Gambling on the Senate

March 25, 1993

Now that the House of Delegates has voted overwhelmingl to have the state regulate a wide variety of legal gambling in Maryland, the Senate is in a position to help crack down on the numerous illegalities and suspicious behavior that surround legalized commercial bingo, slot machines, casino nights and tip jars.

Gambling is beginning to run amok in Maryland. There is virtually no enforcement of the laws and no oversight of gambling activities. Some legislators, such as Sen. Walter M. Baker, chairman of the Senate Judicial Proceedings Committee, would have us believe otherwise. He thinks these gambling activities are pristine. "I've not seen where there's a problem," he said. Mr. Baker is in for a rude awakening.

Already, one sheriff is under investigation for his role in overseeing slot-machine gambling by fraternal groups and charities on the Eastern Shore and the attorney general is conducting a broader probe of potential slot-machine abuses on the Shore. One of the more alarming developments: 50 slot machines purchased for use by these non-profit organizations are missing. What illegal uses are being made of these one-armed bandits?

Meanwhile, Prince George's County's wide-open casino nights are clearly out of control. County Executive Parris Glendening admits as much and is seeking broad new powers to rein-in some of the abuses.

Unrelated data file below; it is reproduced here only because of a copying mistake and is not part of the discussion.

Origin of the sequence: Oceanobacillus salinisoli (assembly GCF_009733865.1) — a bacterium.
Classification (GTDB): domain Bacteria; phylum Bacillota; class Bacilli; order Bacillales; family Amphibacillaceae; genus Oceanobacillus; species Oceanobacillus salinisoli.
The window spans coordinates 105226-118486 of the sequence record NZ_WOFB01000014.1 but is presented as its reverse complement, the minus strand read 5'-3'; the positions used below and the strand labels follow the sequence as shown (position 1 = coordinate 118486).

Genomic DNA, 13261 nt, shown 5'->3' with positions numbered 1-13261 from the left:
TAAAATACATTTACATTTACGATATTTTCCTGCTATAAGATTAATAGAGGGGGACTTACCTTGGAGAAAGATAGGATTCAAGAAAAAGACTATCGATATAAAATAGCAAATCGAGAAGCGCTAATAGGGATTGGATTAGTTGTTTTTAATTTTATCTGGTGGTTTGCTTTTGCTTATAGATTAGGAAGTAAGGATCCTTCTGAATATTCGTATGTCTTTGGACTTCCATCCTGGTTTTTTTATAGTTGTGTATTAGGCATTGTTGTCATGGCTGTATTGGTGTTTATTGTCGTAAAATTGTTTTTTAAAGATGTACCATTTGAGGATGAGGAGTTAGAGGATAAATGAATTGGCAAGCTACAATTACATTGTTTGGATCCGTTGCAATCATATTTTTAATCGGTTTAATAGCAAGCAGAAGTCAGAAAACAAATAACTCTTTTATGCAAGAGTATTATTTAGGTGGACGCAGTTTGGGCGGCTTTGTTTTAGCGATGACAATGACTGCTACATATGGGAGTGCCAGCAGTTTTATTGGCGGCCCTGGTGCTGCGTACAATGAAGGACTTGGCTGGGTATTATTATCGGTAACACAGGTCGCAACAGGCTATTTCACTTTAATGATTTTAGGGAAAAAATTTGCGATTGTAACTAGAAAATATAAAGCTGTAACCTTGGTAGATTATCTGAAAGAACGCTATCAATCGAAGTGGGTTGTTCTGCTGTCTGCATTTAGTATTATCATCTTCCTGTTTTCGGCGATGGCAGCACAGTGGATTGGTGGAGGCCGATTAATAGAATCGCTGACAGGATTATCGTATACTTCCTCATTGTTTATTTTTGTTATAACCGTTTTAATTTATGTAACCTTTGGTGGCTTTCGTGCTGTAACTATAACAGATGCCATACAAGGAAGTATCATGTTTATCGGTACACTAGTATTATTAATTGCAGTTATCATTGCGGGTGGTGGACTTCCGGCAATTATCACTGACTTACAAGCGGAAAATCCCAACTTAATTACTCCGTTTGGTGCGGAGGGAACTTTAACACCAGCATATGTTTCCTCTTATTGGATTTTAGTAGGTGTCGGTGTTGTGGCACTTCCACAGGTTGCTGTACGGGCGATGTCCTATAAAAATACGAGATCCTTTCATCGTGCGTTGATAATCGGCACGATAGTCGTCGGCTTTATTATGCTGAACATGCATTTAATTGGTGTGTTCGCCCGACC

The bill under consideration, sponsored by House Speaker R. Clayton Mitchell, isn't a panacea. It would create a five-member state regulatory board to provide sorely needed oversight and start establishing some uniform standards for groups that are permitted to conduct gambling activities. This at least would help deter professional gamblers and gaming operators from gaining a foothold in Maryland.

Senator Baker ought to take another look at what gambling is doing to Maryland. It has a corrosive, corrupting influence on people, especially those with small incomes. The temptation of operators to skim some of the proceeds and to manipulate the books is enormous. If the state is not going to outlaw these insidious games of chance it should at least crack down on areas of potential abuse so that those who insist on gambling get a fair deal.

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